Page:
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Wednesday, 24 July, 2002, 10:22 GMT 11:22 UK
Living in the shadow of racism
Jamal and his family have been forced to move home
Jamal and his family have been forced to move home
There has been a dramatic increase in racist attacks in Northern Ireland in recent years.

BBC News Online spoke to a leading Belfast Muslim who says he has borne the brunt of growing intimidation and physical attacks on ethnic minorities.

For Jamal Iweida, each of his seven years in Northern Ireland has seen an annual increase in racism.

Originally from Palestine, Jamal left Jordan in 1995 to study at Queen's University in Belfast.

He says the early years of his new life were relatively happy and free of problems concerning his race.

But in more recent years, a nastier side to Northern Ireland society has emerged.

Jamal Iweida has lived in Northern Ireland for seven years
Rarely a day passes that someone does not shout a racist remark to him in the street.

The naked intimidation he suffered in his south Belfast home has now come to a head.

Verbal abuse, stonings, vandalised cars, dogs being set loose and face-to-face threats have forced Jamal and his family to leave Finaghy.

'Lip-service'

Jamal says Muslims have been living in Belfast for more than 100 years. They, like many other ethnic minorities, are an integral part of Northern Ireland's social, educational and economic life.

Now president of the Belfast Islamic Centre, his roots are firmly planted in the city.


We have to say that the vast majority of people in Northern Ireland are very friendly, very kind and tolerant towards us

Jamal Iweida

He married a woman from Bangor in County Down and they now have a young son who is almost a year old.

Jamal says "lip-service" is being paid to the problem of racism, but no firm action is being taken.

"I have been in Northern Ireland for almost the last seven years and I have noticed a clear increase in racism over the last five years," he says.

"When we came here at the beginning, it was very quiet and very friendly. We have to say that the vast majority of people in Northern Ireland are very friendly, very kind and tolerant towards us.

"But the problem is that there is a small minority who cause this trouble."

Paramilitary ceasefires

Racial abuse has increased year on year, he says.

"Now, when you are walking down the street you will get - almost every day - called names."

In February, a report said there were more than 350 racial incidents reported to the police between 1996 and 1999 - a 400% increase.

The number of racist attacks on children doubled - rising from 8.5% of total attacks in 1996 to more than 16% in 1999.

The annual total increased from 186 to 269 incidents between 1999 and 2000 - a rise of 45%.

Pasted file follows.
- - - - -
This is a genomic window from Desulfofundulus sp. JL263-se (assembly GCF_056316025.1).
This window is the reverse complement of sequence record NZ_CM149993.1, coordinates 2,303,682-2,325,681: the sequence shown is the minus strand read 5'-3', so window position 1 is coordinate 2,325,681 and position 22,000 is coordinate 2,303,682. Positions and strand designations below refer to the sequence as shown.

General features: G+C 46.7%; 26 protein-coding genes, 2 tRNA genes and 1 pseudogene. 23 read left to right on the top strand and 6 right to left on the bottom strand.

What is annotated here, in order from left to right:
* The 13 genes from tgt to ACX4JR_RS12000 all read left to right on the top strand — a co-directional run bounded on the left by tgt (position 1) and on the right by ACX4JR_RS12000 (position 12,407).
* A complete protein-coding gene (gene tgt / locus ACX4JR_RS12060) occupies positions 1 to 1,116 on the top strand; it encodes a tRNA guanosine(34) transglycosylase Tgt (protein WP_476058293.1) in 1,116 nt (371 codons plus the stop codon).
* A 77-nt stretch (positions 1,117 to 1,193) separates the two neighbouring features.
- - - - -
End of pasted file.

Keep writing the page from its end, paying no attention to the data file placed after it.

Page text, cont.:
I want my child to walk down the street and not be called names because he may look different

Jamal says many people from ethnic minority communities came to Northern Ireland following the paramilitary ceasefires and Good Friday Agreement.

Some came from Britain and other countries to find work or to study.

Part of the problem behind racism against Muslims is the way they are portrayed in the media, says Jamal.

'Respect other cultures'

Following the terrorist attacks on the United States last year, the Belfast Islamic Centre was targeted. Bricks were thrown at the south Belfast building and windows smashed.

"Using certain terminologies and promoting certain stereotypes in Hollywood movies about particular Muslims and Arabs causes a lot of tension and misunderstanding about Islam, Arabs and the culture from the east," says Jamal.

Educating people to respect other cultures is something which must begin at an early age, he believes.


The majority of our community have been born here, been educated here and they belong here

And he fears for the future of his young son growing up in Northern Ireland.

"I want my child to live in an environment which is free from any kind of racism. I want my child to walk down the street and not be called names because he may look different."

He points to the failure of most politicians and church leaders to speak out against racist attacks.

'Deep roots'

Politicians in Dublin have spoken out against racist attacks in the Republic of Ireland, but that has been an example poorly followed north of the border, he says.

But outside of the intimidation and racist attacks, Jamal says that Northern Ireland is a permanent home for him and many others in his community.

"We are not just passing through. People from my community have been living in Belfast continuously for over 100 years.

"We have deep roots here - some with second, third and fourth generations.

"The majority of our community have been born here, been educated here and they belong here."

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 ON THIS STORY
Leading Belfast Muslim Jamal Iweida:
"There is a small minority who cause this trouble"
See also:

01 Feb 02 | N Ireland
21 Jul 02 | N Ireland
12 May 02 | N Ireland
25 Oct 01 | N Ireland
14 Apr 00 | N Ireland
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